Sculpture by Jeff Powell
Original artwork in stone, metal, and who knows what else
Sculpture Repair Information
I used to repair stone sculptures. I no longer do so. If you got to this page you did so via a search engine link.
As of December 2016 I don't do this any more, and I am waiting for those links to fall out of search engine results.
I have no one I can recommend, either. There aren't a lot of people out there saying they do such work.
The best advice I can offer is:
If the sculpture that needs repairing is particularly valuable, ancient, or by a well known artist, you need a
trained conservator. Such people exist, but they are hard to find. Try:
- An internet search for "sculpture restoration" or "art restoration", possibly followed by the city you live in. There
are conservators listed on the internet.
- Contact local museums and high end art galleries. Ask if they have a conservator they use and recommend.
- You can also contact local university art and archaeology departments and ask if they know of any local conservators
that you could talk to.
- Your local university might even offer a degree in art conservation. Such degree programs go by several names,
so be sure to look around carefully if you wind up trying this.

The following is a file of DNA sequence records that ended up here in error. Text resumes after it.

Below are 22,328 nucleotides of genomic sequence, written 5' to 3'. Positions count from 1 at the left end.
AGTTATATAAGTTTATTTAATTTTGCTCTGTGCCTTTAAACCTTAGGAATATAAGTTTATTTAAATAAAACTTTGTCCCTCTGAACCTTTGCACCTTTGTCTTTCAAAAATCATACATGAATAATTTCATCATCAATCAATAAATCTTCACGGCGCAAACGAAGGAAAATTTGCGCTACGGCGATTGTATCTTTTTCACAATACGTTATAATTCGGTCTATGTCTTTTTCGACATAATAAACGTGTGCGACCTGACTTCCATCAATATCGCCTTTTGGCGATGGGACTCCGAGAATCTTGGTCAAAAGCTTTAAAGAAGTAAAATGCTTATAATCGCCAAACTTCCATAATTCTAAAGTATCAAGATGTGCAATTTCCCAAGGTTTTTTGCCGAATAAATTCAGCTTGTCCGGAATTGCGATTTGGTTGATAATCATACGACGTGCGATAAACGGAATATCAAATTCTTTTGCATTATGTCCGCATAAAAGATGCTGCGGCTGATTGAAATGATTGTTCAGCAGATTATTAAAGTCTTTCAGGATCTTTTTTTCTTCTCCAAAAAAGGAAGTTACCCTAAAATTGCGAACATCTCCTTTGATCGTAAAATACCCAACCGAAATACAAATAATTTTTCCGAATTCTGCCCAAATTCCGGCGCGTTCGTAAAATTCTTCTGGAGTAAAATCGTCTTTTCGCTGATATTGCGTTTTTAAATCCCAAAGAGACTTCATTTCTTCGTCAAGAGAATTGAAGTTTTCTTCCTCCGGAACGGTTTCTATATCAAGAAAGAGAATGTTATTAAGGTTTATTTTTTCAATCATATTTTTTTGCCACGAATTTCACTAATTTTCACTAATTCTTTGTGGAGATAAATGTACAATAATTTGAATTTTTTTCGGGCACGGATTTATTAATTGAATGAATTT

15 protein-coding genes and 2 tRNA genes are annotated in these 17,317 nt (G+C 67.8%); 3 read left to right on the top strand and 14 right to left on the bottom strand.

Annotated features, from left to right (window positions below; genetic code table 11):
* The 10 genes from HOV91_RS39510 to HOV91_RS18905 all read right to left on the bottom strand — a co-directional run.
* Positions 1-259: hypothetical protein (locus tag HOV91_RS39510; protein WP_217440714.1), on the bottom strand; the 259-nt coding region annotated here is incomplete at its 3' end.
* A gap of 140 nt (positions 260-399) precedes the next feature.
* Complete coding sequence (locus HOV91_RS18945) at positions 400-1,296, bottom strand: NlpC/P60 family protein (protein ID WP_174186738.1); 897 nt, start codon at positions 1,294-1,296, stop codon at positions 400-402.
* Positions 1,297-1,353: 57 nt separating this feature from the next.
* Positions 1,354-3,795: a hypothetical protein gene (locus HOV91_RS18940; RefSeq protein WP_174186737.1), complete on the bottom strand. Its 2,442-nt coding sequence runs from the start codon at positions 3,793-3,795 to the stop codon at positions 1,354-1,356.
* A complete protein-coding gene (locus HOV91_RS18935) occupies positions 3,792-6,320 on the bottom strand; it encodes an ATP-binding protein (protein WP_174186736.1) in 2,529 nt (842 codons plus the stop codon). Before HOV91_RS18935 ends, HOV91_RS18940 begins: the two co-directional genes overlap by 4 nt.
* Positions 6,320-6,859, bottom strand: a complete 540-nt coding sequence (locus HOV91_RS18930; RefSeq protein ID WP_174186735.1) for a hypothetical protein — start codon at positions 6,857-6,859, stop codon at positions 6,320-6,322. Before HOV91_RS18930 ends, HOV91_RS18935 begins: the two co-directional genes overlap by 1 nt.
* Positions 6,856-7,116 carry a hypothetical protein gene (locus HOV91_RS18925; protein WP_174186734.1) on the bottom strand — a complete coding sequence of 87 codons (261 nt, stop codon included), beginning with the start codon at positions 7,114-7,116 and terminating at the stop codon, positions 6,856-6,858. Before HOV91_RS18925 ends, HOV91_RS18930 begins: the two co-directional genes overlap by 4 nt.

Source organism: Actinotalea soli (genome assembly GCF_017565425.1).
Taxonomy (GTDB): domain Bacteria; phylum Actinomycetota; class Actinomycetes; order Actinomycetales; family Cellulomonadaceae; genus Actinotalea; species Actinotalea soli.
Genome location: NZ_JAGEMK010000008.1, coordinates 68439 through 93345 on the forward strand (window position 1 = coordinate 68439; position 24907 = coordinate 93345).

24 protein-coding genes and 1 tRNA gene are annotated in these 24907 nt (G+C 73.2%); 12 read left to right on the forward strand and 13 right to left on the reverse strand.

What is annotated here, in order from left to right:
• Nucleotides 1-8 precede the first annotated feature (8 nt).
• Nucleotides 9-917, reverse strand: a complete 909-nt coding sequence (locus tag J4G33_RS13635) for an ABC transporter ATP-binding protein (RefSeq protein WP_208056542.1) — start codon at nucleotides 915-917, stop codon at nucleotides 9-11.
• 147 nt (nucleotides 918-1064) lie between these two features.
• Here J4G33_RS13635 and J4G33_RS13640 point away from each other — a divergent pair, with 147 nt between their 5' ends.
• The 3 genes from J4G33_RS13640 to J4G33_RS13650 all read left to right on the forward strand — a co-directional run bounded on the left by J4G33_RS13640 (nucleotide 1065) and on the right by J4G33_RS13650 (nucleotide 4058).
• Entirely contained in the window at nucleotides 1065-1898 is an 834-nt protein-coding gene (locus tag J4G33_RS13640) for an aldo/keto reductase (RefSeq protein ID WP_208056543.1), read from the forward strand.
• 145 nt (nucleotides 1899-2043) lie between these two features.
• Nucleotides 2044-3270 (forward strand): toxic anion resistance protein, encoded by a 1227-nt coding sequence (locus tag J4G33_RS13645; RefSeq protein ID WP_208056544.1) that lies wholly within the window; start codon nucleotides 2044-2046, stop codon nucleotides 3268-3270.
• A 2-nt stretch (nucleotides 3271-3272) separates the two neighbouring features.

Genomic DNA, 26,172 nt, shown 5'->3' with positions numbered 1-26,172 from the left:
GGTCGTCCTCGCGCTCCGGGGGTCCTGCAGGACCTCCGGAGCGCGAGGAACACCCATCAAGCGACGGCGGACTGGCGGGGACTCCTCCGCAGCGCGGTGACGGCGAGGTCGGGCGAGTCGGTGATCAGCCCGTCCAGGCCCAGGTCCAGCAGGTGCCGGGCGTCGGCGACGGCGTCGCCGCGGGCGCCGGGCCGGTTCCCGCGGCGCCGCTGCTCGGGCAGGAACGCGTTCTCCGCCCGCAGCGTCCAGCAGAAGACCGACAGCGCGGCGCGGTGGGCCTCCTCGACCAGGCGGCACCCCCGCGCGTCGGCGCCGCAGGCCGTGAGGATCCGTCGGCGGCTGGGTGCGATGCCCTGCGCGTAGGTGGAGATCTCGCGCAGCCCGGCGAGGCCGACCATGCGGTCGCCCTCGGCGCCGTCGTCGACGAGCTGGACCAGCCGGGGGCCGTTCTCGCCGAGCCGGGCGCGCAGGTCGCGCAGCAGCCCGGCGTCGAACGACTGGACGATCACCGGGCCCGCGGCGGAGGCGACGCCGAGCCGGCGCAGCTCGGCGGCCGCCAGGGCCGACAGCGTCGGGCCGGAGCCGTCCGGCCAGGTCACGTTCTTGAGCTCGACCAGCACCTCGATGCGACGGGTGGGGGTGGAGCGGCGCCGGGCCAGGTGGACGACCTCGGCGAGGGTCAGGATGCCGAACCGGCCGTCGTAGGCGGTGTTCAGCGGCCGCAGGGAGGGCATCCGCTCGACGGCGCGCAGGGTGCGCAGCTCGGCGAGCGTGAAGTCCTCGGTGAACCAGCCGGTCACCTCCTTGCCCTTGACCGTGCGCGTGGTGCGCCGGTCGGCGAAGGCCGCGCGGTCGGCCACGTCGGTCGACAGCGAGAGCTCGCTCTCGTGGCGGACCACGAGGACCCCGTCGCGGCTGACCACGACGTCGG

If the sculpture doesn't require a trained conservator - maybe it was carved by a less known sculptor, a family member,
or has only sentimental value - a conservator is still a fine choice, but you might also hire a sculptor to repair it if
they are willing and have experience repairing things. Many sculptors have such experience because, frankly, things break.
They get dropped, knocked over, or bumped and bruised in the studio or gallery. Gluing them back together and making them
look good again becomes something at least some sculptors figure out. That said, most probably won't bother offering to repair
the work of others, so it may be hard to find someone.
Here are some suggestions on how to find a local artist that might be willing to assist you:
Stone sculptors can be hard to find - and sometimes they've moved on to other media - but don't give up. Everyone you talk
to can be asked if they know of anyone who can repair a stone sculpture for you.
- Contact local art galleries and ask if they have any stone sculptors they represent and if so if they can get a message to
them to see if they are interested in the job. Or get their names and look at websites for contact information.
- Art departments at local colleges are also places you might find someone, either a teacher or a referral to a
- If you are in a major city, consider looking for stone yards, where sculptors purchase stone (again, a web search can
help). If you're in a more rural setting, see if perhaps you have quarries nearby where stone is extracted
and sold to sculptors. Both quarries and stone yards may be able to refer you to local sculptors that might do the
job. After all, they know their local clients, and my local stone yard has a bulletin board full or referrals.
- Visit local art shows & fairs to see if any local sculptors are exhibiting. Ask if they can help, or know someone who can.
- If your town has an open studios event, get a program and look for sculptors. Visit them and talk to them about your need.
In any case, I wish you good luck!